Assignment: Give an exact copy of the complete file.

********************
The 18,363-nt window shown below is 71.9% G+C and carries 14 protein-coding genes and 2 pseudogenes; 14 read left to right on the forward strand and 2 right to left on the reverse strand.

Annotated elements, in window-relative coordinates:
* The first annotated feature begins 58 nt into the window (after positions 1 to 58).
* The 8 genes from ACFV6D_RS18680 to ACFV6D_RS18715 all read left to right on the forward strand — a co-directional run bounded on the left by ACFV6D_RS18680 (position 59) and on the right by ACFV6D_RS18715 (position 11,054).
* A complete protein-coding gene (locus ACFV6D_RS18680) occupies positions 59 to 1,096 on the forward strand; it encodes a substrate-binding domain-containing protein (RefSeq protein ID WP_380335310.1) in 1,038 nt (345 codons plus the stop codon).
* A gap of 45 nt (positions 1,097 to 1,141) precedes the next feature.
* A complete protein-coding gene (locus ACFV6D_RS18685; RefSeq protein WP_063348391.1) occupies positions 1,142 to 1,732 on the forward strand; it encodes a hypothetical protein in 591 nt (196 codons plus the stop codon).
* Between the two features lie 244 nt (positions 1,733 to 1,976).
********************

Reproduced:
The 18,363-nt window shown below is 71.9% G+C and carries 14 protein-coding genes and 2 pseudogenes; 14 read left to right on the forward strand and 2 right to left on the reverse strand.

Annotated elements, in window-relative coordinates:
* The first annotated feature begins 58 nt into the window (after positions 1 to 58).
* The 8 genes from ACFV6D_RS18680 to ACFV6D_RS18715 all read left to right on the forward strand — a co-directional run bounded on the left by ACFV6D_RS18680 (position 59) and on the right by ACFV6D_RS18715 (position 11,054).
* A complete protein-coding gene (locus ACFV6D_RS18680) occupies positions 59 to 1,096 on the forward strand; it encodes a substrate-binding domain-containing protein (RefSeq protein ID WP_380335310.1) in 1,038 nt (345 codons plus the stop codon).
* A gap of 45 nt (positions 1,097 to 1,141) precedes the next feature.
* A complete protein-coding gene (locus ACFV6D_RS18685; RefSeq protein WP_063348391.1) occupies positions 1,142 to 1,732 on the forward strand; it encodes a hypothetical protein in 591 nt (196 codons plus the stop codon).
* Between the two features lie 244 nt (positions 1,733 to 1,976).